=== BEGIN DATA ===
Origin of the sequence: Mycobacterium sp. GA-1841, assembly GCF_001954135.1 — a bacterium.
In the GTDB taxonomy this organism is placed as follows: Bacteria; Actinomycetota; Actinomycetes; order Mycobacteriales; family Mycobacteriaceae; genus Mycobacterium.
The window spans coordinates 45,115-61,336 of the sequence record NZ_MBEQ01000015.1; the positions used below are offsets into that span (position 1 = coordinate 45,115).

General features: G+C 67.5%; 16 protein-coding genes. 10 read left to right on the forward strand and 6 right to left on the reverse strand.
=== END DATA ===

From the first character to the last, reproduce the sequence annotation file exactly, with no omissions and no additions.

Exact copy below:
Origin of the sequence: Mycobacterium sp. GA-1841, assembly GCF_001954135.1 — a bacterium.
In the GTDB taxonomy this organism is placed as follows: Bacteria; Actinomycetota; Actinomycetes; order Mycobacteriales; family Mycobacteriaceae; genus Mycobacterium.
The window spans coordinates 45,115-61,336 of the sequence record NZ_MBEQ01000015.1; the positions used below are offsets into that span (position 1 = coordinate 45,115).

General features: G+C 67.5%; 16 protein-coding genes. 10 read left to right on the forward strand and 6 right to left on the reverse strand.